Tamils - a Trans State Nation..

"To us all towns are one, all men our kin.
Life's good comes not from others' gift, nor ill
Man's pains and pains' relief are from within.
Thus have we seen in visions of the wise !."
Tamil Poem in Purananuru, circa 500 B.C 

Home Whats New  Trans State Nation  One World Unfolding Consciousness Comments Search

Home > Tamil National ForumSelected Writings by Sachi Sri Kantha > R.K.Narayan - a tribute

Selected Writings by Sachi Sri Kantha

R.K.Narayan - a Tribute

16 May 2001
[see also One Hundred Tamils of 20th Century - R.K.Narayan ]

"..That Narayan is a trend-breaker not only in his personal life, but in the literature domain of Indian subcontinent as well, is worthy of admiration. Though being born as a Tamil, he wished to become internationally known by writing in English - the language of India's imperialists... Calling Narayan as a novelist is like pigeon-holing Chaplin as a circus clown. For Tamils, Narayan was more than a novelist. He became the foremost chronicler and story teller of Hindu life in the 20th century India. His characters were created in the milieu of Tamil Nadu and Dravidian culture..."

Note: I interrupt my 'The Pirabaharan Phenomenon' series this week, to pay tribute to renowned writer R.K.Narayan, who died at the age of 94 on May 13 in Chennai.

The news of the death of nonagenarian R.K.Narayan on May 13 in Chennai saddened me. He has been one of my idols for the last 20 years, since I first became interested in his stories. As of now, 15 of his published works decorate my library. Barbara Crossette, in her obituary to Narayan in the New York Times [ R.K.Narayan, India's prolific story teller, dies at 94; May 14, 2001] states that he has written "34 novels and hundreds of short stories". This means, I still have more to collect, which I intend to pursue strongly.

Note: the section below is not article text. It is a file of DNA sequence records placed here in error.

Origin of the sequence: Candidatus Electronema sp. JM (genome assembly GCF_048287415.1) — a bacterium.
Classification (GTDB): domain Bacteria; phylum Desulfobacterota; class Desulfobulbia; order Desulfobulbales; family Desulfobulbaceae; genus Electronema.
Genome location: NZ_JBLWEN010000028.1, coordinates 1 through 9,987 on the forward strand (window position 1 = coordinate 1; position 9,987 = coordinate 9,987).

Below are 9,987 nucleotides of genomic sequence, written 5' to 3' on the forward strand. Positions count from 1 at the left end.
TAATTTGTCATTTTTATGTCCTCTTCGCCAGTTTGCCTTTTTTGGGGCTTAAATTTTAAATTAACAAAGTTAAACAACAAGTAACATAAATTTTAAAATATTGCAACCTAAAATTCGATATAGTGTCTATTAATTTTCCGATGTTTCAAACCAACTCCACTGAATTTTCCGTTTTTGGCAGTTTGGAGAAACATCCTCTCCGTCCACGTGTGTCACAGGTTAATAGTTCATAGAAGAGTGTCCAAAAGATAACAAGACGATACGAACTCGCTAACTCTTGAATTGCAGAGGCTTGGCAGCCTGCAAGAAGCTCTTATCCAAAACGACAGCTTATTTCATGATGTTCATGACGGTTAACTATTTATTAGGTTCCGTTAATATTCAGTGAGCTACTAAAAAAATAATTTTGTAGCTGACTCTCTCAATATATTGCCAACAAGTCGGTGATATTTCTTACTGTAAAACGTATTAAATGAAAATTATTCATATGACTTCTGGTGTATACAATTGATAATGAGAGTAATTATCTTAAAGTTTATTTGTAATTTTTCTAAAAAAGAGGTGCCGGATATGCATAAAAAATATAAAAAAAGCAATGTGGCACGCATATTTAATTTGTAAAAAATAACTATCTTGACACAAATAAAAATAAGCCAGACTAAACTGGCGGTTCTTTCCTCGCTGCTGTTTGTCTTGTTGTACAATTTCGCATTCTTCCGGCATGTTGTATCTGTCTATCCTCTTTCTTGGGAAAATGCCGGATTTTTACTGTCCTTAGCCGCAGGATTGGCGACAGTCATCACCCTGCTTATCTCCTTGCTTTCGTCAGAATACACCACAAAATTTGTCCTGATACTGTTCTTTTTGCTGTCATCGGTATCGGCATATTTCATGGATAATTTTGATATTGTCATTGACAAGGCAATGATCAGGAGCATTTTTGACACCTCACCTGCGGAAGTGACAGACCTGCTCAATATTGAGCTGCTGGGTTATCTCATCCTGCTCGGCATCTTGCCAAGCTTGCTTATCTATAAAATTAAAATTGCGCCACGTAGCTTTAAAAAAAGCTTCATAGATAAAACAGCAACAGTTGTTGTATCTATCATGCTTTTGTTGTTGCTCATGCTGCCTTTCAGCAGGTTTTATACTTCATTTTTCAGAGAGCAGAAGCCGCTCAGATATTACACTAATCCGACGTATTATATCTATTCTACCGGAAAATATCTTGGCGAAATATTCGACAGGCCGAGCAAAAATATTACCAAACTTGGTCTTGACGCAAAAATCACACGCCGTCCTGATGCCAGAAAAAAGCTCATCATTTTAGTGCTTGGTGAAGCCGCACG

It is a folk belief (supported by medical evidence) in many cultures that widowers do not live long, following the death of their wives. Narayan was an exception to this belief. His wife Rajam lived only for five years after marrying him, dying in 1939. That he had lived over 60 years as a widower, taking care of his only daughter Hema who herself predeceased him in 1994, tells something about Narayan's courage and mental resilience. That Narayan is a trend-breaker not only in his personal life, but in the literature domain of Indian subcontinent as well, and is worthy of admiration.

Though being born as a Tamil, he wished to become internationally known by writing in English - the language of India's imperialists. He wished to be an Indian whale in the global sea rather than being a catfish in the Indian lake. That ambition was not for the faint-hearted. But, Narayan was blessed with a brave heart, which had withstood the early loss of his wife and with a child to care for. As a result, Narayan gave birth to Malgudi town in the literature world, the quintessential Indian town with its assortment of lovable characters. And, the literary world has been ever thankful to him for his wonderful creation.

One in every six humans living now is an Indian. In addition, millions who are living beyond the borders of India also live their days - immersed in the religion, languages and culture founded in India. It was left to Narayan to plough this virgin field in English language with humor and grace. While settled in London, New York and in other Western cities, there are hundreds of others now, who gallop along the path Narayan had opened six decades ago. But none has the home-field advantage Narayan had.

Rasipuram Krishnaswami Narayanaswami was born on October 10, 1906 in a Tamil Brahmin household. Here is a tasty morsel from the autobiography of Narayan, originally published in 1973. In this piece, he reminisces on his school days in Chennai, during the First World War period, which also saw religious rivalry (between Hindus and Christians) around his neighborhood. Narayan's mastery of words tinged with humor is a delight to read.